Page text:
This article is the second in a series exploring the United Soccer Leagues. This series will culminate in an in-depth look at the Dayton Dutch Lions of the Premier Development League.
The United Soccer Leagues First Division, more commonly referred to as USL-1, is the highest level of men’s professional soccer in the United Soccer Leagues
. The USL-1 is a United States Soccer Federation, USSF, Division 2 league comprised of teams from the United States and Puerto Rico. The league features players from over 35 countries and, in addition to league play, competes in competitions including the Lamar Hunt U.S. Open Cup, the CONCACAF Champions League and the Caribbean Championship.
The history of the USL-1 begins in 1985 after the demise of the North American Soccer League. As result of a few soccer loyalists determined to create a professional soccer league in the United States, the Western Soccer Alliance, WSA, was born. The WSA was made up of teams from San Jose, Seattle, Victoria and Portland. The WSA saw growth from four to seven teams from ’85 to ’86 adding teams in LA, San Diego and Edmonton. In 1987 the American Soccer League, ASL, was formed with teams in the Eastern US from New Jersey, Boston, Maryland and Washington. The ASL commenced play in April of 1988 and quickly saw growth expanding to ten teams and capturing a quarter-million fans. In 1989, the WSA and ASL announced plans to merge the two leagues and, by 1990, the American Professional Soccer League was born. In 1994, the league changed its name to the A-League in order to more accurately reflect its Division-II status. In 2005, the A-league became the USL First Division.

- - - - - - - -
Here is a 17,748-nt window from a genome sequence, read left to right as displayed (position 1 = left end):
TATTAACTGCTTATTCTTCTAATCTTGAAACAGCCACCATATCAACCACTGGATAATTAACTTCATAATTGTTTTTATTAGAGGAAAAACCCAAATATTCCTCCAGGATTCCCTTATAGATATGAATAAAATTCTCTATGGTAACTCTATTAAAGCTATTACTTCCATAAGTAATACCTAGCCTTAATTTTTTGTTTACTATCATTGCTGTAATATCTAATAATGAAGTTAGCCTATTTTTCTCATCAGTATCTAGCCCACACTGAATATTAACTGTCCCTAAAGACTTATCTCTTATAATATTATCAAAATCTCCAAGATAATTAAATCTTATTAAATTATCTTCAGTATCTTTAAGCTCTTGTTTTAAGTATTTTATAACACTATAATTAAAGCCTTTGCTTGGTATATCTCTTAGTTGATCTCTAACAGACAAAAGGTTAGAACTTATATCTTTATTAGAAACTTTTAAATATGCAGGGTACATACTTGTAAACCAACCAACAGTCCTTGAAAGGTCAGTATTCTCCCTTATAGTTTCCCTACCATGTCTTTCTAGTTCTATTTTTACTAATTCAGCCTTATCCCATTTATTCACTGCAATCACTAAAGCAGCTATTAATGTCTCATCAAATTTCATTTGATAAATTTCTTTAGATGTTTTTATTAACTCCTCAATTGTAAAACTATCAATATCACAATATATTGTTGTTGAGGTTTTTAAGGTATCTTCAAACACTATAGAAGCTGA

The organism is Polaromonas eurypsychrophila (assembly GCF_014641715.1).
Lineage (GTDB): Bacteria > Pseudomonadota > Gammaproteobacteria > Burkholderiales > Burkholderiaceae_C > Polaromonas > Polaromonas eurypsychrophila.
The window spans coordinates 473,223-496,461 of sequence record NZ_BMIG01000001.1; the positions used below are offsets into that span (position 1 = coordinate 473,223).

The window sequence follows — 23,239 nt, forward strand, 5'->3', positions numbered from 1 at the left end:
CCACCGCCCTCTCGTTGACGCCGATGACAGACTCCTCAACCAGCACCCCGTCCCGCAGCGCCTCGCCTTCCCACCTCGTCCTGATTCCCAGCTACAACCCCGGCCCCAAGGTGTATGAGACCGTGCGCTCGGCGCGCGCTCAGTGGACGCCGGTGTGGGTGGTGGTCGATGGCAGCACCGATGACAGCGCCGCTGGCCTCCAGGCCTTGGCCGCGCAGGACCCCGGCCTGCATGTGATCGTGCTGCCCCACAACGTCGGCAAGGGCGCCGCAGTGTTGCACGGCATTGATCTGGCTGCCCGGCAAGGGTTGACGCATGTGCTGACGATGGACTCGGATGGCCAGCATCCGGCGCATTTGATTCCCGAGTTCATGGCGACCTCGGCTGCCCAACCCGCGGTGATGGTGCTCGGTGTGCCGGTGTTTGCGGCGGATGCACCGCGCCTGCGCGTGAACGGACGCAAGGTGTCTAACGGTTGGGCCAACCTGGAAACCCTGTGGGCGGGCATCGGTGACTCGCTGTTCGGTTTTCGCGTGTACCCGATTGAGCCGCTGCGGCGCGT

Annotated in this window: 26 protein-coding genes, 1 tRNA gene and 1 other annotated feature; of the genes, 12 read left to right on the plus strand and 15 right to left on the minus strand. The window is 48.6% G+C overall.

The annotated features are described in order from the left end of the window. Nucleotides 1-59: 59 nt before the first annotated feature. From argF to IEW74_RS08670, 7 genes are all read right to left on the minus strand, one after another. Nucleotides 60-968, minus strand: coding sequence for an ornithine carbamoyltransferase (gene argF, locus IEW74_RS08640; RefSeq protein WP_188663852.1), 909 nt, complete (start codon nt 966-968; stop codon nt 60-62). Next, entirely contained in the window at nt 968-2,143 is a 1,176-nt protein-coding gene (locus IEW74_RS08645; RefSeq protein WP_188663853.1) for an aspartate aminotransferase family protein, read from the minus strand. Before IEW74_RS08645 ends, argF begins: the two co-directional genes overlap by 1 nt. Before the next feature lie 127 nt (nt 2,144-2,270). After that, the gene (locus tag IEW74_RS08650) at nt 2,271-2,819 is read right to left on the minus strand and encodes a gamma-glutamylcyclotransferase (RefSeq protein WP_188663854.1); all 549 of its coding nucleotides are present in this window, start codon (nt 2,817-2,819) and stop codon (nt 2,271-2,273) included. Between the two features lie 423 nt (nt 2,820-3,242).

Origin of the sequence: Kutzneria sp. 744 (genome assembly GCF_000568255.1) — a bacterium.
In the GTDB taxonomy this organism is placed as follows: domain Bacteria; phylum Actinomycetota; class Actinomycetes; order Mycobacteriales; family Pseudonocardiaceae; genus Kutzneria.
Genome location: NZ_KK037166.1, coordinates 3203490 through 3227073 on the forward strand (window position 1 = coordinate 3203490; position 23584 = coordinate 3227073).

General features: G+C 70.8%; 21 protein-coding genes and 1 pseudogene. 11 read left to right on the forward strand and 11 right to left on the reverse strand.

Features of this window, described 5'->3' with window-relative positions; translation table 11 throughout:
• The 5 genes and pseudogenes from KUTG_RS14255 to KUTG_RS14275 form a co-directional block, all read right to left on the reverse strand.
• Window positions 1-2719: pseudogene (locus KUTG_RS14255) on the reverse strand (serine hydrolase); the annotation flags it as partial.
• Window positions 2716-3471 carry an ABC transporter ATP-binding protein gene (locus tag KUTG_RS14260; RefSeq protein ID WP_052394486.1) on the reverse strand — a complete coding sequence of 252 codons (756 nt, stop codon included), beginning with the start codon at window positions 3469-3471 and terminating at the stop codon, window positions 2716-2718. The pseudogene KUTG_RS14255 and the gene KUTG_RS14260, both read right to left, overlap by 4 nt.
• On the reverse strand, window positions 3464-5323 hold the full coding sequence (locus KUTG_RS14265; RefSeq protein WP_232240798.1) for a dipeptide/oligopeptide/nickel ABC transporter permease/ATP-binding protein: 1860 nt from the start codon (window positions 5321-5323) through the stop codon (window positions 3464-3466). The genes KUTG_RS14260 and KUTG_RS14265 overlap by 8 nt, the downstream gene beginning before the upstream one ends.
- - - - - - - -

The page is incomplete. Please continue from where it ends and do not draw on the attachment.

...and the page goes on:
From 2005 – 2009, the First Division saw expansion and contraction. Comprised of 12 teams, the league saw teams such as the Richmond Kickers drop down to USL-2 and other teams like the Seattle Sounders move to Major League Soccer. In 2009, Nike agreed to sell their stake in the USL to Atlanta-based Nu-Rock Soccer Holdings instead of the USL Team Owners Association. What followed this transaction would throw the league into a state of flux and see the re-birth of the North American Soccer League, NASL.
Team owners expressing their concern with the state of the league, ownership structure and league leadership, threatened to break away from the USL and start their own league. In November 2009, these threats became reality when several USL-1 clubs left to form a new North American Soccer League. This move saw the USL-1 league membership drop to just three clubs. In February 2010, the United States Soccer Federation stepped in to work with the two leagues and announced it will oversee a USSF Division-II league in which all USL-1 and NASL teams will compete.
Part three of this series will briefly explore the North American Soccer League and the teams that will be competing against the USL-1 teams in the USSF Division II league.